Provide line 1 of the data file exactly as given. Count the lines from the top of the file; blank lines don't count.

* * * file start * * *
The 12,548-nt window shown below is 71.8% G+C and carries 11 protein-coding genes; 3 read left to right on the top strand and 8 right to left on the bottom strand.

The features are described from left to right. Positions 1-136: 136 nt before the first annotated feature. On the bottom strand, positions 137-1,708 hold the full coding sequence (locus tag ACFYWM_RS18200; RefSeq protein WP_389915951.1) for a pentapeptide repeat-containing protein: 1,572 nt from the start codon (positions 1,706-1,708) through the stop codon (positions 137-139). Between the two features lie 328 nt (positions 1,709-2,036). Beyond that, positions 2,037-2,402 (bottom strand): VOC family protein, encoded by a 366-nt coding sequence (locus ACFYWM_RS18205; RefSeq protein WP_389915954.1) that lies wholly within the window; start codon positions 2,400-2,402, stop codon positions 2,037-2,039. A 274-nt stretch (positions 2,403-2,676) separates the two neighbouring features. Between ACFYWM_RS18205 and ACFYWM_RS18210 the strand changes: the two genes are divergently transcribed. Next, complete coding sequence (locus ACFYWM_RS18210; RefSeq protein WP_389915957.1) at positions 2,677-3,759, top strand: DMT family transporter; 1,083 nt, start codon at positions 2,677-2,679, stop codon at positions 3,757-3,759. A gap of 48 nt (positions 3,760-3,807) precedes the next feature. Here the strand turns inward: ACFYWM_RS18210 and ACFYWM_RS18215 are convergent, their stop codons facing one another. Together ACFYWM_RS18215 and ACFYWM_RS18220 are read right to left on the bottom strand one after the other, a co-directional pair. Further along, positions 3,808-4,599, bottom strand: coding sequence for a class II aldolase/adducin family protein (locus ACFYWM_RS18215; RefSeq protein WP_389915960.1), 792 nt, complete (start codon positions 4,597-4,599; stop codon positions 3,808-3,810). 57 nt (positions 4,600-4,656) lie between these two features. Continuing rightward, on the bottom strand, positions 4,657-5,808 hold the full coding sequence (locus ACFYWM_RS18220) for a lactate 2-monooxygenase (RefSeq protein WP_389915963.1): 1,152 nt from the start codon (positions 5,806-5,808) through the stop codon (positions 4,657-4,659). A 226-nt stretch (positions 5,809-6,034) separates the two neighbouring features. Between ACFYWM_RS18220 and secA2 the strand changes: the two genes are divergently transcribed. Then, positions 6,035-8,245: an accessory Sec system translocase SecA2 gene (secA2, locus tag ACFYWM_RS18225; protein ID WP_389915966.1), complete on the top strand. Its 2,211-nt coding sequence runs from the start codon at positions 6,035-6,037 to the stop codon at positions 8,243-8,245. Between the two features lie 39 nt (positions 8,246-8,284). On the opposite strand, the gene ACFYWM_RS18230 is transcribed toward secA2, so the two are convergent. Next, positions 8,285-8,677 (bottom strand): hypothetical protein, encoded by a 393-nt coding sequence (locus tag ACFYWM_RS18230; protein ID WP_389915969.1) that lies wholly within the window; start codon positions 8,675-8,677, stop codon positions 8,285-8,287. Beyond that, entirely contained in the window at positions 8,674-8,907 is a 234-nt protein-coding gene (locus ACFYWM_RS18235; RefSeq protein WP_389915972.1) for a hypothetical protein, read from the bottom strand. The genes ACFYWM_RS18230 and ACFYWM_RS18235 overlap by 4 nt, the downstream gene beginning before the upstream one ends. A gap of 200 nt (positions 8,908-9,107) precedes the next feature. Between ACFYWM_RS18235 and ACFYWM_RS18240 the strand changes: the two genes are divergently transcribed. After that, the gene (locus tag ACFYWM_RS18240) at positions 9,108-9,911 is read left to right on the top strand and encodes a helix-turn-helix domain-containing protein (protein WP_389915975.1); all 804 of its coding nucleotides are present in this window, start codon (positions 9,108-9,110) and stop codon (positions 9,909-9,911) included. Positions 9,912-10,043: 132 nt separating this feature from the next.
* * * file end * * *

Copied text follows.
The 12,548-nt window shown below is 71.8% G+C and carries 11 protein-coding genes; 3 read left to right on the top strand and 8 right to left on the bottom strand.